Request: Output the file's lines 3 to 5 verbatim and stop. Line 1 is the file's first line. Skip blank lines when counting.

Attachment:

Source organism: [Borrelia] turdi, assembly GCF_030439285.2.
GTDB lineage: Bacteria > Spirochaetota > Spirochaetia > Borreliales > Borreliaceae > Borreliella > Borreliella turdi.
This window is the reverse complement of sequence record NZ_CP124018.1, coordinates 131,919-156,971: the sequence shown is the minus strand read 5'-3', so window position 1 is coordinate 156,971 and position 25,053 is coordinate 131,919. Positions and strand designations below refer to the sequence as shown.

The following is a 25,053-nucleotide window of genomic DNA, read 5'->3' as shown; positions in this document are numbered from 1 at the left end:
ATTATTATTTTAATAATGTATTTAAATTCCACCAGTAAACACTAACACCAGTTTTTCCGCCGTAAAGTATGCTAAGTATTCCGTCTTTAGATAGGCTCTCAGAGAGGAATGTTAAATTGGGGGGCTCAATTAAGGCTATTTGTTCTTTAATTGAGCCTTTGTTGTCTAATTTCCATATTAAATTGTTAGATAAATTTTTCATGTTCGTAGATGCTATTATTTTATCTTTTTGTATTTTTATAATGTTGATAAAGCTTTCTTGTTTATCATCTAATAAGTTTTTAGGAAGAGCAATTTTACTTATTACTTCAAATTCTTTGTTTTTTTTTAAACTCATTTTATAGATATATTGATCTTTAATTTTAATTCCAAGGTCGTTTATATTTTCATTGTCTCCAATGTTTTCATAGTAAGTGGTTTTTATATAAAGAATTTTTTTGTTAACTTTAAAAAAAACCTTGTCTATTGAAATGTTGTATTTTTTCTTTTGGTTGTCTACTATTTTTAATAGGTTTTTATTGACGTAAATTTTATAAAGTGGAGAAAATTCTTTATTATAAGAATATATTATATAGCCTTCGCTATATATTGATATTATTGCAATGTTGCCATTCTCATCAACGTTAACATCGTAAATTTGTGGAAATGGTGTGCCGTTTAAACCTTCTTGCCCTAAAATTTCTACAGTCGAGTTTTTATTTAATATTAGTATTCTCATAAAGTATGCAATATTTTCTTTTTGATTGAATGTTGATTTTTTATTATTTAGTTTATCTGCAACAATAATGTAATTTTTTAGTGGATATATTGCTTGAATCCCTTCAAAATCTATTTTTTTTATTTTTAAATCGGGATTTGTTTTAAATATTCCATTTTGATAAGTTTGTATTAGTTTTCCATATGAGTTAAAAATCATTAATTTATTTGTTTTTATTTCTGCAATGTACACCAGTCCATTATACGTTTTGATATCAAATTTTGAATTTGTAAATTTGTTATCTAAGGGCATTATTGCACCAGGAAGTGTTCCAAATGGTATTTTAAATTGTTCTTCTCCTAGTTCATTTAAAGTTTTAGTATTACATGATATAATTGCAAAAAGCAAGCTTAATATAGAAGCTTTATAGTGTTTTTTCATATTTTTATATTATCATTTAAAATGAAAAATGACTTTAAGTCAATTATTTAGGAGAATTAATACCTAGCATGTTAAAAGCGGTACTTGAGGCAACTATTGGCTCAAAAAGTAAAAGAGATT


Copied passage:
This window is the reverse complement of sequence record NZ_CP124018.1, coordinates 131,919-156,971: the sequence shown is the minus strand read 5'-3', so window position 1 is coordinate 156,971 and position 25,053 is coordinate 131,919. Positions and strand designations below refer to the sequence as shown.

The following is a 25,053-nucleotide window of genomic DNA, read 5'->3' as shown; positions in this document are numbered from 1 at the left end:
ATTATTATTTTAATAATGTATTTAAATTCCACCAGTAAACACTAACACCAGTTTTTCCGCCGTAAAGTATGCTAAGTATTCCGTCTTTAGATAGGCTCTCAGAGAGGAATGTTAAATTGGGGGGCTCAATTAAGGCTATTTGTTCTTTAATTGAGCCTTTGTTGTCTAATTTCCATATTAAATTGTTAGATAAATTTTTCATGTTCGTAGATGCTATTATTTTATCTTTTTGTATTTTTATAATGTTGATAAAGCTTTCTTGTTTATCATCTAATAAGTTTTTAGGAAGAGCAATTTTACTTATTACTTCAAATTCTTTGTTTTTTTTTAAACTCATTTTATAGATATATTGATCTTTAATTTTAATTCCAAGGTCGTTTATATTTTCATTGTCTCCAATGTTTTCATAGTAAGTGGTTTTTATATAAAGAATTTTTTTGTTAACTTTAAAAAAAACCTTGTCTATTGAAATGTTGTATTTTTTCTTTTGGTTGTCTACTATTTTTAATAGGTTTTTATTGACGTAAATTTTATAAAGTGGAGAAAATTCTTTATTATAAGAATATATTATATAGCCTTCGCTATATATTGATATTATTGCAATGTTGCCATTCTCATCAACGTTAACATCGTAAATTTGTGGAAATGGTGTGCCGTTTAAACCTTCTTGCCCTAAAATTTCTACAGTCGAGTTTTTATTTAATATTAGTATTCTCATAAAGTATGCAATATTTTCTTTTTGATTGAATGTTGATTTTTTATTATTTAGTTTATCTGCAACAATAATGTAATTTTTTAGTGGATATATTGCTTGAATCCCTTCAAAATCTATTTTTTTTATTTTTAAATCGGGATTTGTTTTAAATATTCCATTTTGATAAGTTTGTATTAGTTTTCCATATGAGTTAAAAATCATTAATTTATTTGTTTTTATTTCTGCAATGTACACCAGTCCATTATACGTTTTGATATCAAATTTTGAATTTGTAAATTTGTTATCTAAGGGCATTATTGCACCAGGAAGTGTTCCAAATGGTATTTTAAATTGTTCTTCTCCTAGTTCATTTAAAGTTTTAGTATTACATGATATAATTGCAAAAAGCAAGCTTAATATAGAAGCTTTATAGTGTTTTTTCATATTTTTATATTATCATTTAAAATGAAAAATGACTTTAAGTCAATTATTTAGGAGAATTAATACCTAGCATGTTAAAAGCGGTACTTGAGGCAACTATTGGCTCAAAAAGTAAAAGAGATT